Dorset Theatre Festival Presents 6th Annual Jean E. Miller Young Playwrights Competition
Dorset Theatre Festival provides opportunities for regional middle and high school students to learn about playwriting and create a play of their own through its annual Jean E. Miller Young Playwrights Competition. A public reading of this year's winning works will be held on Monday, November 18, 2019 at 7 pm.
This event will be held at the Manchester Community Library, located at 138 Cemetery Ave., Manchester, VT. This event is free and open to the public. Seating is general admission, and no ticket is required.
The Jean E. Miller Young Playwrights Competition is an annual collaboration between Dorset Theatre Festival and local schools. Each spring, visiting playwrights and Bennington College mentors teach a series of playwriting workshops at participating schools, after which students are invited to submit a short play for adjudication by a panel of nationally recognized playwrights. Winners are chosen in autumn, and their works are then given a public reading.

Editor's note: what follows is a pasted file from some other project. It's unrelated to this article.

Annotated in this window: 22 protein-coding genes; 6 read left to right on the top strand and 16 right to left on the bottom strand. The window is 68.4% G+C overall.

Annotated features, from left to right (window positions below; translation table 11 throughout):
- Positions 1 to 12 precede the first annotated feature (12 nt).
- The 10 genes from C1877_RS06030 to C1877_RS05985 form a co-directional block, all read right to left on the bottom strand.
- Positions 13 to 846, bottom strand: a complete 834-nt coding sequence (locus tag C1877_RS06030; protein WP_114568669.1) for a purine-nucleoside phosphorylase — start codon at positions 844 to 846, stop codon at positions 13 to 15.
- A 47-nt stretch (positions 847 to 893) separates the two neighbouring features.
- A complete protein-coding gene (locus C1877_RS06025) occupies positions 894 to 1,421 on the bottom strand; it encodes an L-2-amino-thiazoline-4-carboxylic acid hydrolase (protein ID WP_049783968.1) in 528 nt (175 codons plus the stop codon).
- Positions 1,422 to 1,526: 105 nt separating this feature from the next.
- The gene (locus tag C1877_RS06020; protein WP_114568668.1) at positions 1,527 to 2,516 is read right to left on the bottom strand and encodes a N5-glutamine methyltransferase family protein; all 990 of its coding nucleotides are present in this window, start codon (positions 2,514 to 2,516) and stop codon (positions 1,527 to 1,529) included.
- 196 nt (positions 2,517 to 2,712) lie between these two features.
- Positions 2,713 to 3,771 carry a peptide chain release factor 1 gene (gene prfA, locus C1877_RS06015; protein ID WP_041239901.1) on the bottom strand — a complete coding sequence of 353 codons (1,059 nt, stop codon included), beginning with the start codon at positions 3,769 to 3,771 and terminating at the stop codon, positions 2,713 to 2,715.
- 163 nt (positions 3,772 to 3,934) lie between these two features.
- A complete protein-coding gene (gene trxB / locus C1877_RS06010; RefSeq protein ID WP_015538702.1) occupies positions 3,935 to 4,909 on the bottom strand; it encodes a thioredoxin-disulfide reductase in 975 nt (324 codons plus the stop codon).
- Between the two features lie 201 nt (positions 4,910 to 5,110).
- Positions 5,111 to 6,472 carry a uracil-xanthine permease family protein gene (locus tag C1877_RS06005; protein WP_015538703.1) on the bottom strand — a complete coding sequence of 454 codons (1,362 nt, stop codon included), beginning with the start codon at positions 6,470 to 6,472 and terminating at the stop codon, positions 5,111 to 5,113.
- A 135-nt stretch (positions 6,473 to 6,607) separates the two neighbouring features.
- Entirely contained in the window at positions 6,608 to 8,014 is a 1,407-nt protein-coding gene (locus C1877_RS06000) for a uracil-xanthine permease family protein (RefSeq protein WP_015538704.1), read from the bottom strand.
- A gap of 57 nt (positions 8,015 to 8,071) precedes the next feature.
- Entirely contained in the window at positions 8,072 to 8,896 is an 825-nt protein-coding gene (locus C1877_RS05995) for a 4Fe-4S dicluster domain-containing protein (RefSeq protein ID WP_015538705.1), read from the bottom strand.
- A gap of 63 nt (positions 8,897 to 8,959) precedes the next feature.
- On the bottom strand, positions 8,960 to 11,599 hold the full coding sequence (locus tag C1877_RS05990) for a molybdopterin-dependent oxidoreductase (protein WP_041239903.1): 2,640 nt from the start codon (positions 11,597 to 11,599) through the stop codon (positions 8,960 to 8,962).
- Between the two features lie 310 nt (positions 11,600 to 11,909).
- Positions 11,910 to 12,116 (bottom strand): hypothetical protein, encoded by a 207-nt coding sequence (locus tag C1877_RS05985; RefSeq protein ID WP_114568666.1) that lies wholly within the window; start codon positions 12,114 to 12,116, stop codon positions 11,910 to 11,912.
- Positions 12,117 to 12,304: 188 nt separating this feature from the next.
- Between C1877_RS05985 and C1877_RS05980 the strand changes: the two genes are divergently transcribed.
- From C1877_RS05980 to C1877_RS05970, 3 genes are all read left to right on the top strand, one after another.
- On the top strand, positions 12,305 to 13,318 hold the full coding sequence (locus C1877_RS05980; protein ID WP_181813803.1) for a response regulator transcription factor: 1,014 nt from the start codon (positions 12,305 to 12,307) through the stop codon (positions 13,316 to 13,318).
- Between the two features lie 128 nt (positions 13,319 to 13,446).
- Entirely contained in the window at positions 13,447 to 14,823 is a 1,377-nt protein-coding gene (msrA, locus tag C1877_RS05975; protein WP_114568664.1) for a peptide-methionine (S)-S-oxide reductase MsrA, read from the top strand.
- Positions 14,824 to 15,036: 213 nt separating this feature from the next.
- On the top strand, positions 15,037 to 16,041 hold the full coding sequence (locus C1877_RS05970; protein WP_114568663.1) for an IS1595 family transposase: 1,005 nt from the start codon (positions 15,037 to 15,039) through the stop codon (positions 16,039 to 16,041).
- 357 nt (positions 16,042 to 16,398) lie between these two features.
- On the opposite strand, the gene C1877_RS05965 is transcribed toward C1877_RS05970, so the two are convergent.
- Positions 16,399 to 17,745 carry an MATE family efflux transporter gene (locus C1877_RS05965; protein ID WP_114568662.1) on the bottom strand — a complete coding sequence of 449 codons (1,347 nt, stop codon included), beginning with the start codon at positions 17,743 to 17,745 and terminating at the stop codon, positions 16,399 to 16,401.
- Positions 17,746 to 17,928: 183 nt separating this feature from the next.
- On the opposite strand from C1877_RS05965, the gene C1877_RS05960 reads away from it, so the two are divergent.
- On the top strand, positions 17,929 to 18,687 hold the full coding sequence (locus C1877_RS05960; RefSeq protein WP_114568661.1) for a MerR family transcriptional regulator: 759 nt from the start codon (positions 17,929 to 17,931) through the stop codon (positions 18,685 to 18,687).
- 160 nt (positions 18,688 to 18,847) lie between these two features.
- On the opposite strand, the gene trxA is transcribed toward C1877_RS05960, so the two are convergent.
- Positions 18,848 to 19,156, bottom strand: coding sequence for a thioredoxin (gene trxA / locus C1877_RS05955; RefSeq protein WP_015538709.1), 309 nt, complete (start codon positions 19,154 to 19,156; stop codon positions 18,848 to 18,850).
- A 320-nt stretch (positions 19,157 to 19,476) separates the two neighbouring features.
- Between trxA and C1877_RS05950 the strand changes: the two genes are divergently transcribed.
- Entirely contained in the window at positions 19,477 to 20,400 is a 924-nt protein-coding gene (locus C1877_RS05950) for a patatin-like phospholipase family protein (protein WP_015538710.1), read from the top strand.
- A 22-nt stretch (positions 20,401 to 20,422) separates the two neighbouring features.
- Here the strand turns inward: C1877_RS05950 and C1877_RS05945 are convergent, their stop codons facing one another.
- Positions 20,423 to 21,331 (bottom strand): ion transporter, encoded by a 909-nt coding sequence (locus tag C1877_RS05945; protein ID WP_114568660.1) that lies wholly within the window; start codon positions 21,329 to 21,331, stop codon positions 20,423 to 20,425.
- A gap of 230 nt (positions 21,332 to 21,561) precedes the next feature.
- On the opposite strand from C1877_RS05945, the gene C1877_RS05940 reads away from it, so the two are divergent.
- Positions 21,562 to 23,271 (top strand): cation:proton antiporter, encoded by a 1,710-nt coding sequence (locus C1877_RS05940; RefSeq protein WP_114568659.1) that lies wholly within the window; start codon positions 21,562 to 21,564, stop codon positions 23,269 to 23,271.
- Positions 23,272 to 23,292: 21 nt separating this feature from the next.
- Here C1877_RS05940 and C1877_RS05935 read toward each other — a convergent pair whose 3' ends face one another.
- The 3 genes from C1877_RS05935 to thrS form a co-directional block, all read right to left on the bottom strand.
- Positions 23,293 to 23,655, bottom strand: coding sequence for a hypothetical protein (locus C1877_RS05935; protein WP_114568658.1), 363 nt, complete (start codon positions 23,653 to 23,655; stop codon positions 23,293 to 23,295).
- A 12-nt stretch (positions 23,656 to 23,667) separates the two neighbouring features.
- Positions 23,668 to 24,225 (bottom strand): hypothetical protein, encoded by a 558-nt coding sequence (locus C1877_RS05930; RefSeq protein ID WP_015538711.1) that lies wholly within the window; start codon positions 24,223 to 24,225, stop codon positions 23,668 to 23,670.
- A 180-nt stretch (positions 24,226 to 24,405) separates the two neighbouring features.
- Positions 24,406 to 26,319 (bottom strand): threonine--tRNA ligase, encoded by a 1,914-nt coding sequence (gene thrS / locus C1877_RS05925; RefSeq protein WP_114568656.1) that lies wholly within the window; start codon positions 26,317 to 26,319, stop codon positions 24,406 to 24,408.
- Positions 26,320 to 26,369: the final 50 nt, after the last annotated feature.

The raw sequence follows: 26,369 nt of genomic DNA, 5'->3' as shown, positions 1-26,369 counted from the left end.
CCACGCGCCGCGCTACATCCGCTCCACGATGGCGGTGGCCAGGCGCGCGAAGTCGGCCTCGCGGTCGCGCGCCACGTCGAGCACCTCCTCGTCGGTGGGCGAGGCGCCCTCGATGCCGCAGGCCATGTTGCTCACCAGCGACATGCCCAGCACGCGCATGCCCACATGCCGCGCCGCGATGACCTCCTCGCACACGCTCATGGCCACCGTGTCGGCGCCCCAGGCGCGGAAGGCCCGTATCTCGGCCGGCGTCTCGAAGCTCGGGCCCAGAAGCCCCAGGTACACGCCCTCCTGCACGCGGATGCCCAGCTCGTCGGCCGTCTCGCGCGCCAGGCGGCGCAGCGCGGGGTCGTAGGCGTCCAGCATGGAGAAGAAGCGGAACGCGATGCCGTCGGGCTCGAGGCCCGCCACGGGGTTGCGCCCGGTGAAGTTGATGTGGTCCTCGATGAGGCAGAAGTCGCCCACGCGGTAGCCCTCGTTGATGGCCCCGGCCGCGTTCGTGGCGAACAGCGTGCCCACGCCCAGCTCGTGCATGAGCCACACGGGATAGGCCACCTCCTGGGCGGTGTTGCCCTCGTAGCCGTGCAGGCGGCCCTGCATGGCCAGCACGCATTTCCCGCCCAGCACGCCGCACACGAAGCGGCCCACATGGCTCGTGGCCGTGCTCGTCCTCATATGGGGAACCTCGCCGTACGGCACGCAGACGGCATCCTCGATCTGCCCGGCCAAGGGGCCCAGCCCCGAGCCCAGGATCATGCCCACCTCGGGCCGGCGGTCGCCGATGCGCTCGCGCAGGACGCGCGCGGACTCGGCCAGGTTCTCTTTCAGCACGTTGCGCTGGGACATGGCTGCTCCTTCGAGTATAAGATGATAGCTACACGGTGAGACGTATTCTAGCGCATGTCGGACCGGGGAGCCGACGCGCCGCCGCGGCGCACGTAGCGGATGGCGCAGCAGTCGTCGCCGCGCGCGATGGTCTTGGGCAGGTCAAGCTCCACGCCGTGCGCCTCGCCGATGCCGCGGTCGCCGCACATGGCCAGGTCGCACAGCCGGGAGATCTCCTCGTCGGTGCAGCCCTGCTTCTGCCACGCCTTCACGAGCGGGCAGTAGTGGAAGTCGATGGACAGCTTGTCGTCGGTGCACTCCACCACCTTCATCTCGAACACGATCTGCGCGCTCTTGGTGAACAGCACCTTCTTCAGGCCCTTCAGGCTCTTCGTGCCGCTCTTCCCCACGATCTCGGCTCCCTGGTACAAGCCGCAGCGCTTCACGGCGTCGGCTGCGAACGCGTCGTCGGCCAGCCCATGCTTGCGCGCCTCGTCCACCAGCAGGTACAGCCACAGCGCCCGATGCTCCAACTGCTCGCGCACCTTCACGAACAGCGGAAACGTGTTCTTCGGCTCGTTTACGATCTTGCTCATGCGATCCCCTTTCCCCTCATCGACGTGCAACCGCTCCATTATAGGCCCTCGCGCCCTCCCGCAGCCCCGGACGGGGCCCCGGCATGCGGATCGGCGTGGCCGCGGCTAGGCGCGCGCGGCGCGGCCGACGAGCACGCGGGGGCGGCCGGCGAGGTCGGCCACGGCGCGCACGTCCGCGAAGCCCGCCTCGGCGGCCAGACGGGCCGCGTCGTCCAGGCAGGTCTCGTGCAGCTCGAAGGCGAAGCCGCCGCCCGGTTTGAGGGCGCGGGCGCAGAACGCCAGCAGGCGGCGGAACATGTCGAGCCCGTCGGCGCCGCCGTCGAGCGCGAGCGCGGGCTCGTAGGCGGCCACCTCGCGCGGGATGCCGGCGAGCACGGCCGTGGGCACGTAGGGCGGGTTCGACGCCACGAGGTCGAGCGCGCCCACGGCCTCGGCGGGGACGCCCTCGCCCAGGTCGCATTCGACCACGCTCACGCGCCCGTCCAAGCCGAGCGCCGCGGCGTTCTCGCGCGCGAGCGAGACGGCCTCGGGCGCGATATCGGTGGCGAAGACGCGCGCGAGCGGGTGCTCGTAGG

Ten Vermont schools participated in this year's workshops, from which 50 plays were submitted to the competition.
This year's high school winners are Clarissa Pollard from Stratton Mountain School (faculty mentor: Mary Mangiacotti) and Zoe Grigsby from Burr & Burton Academy (faculty mentor: James Raposa). The winning plays in the middle school category were both co-authored, and the winners are: Addie Dennes & Anna Markcrow, and Kaya Pedersen & Clara Vickers, from Maple Street School (faculty mentor: Conor Welch).
Jessieh Ruth Averitt was this year's visiting playwright. Averitt is a researcher, playwright and theatre artist living and working primarily in Philadelphia, where she established Other Case Notes Ensemble. As a teaching artist, she has worked with arts educators and community arts initiatives to provide consultation to students and their mentors. Prior to moving to Philadelphia, Averitt was a resident of Dorset, Vermont after graduating from Bennington College.
Averitt praised the teachers whose classrooms she visited, as well as the students participating in the program. "I was in awe of the work each of the teachers had done with their students, and amazed by the quality of the students' questions, curiosities, and creativity put into practice with words," she said.
The Jean E. Miller Young Playwrights Competition is funded in part by a grant from the Windham Foundation. For more information, visit dorsettheatrefestival.org.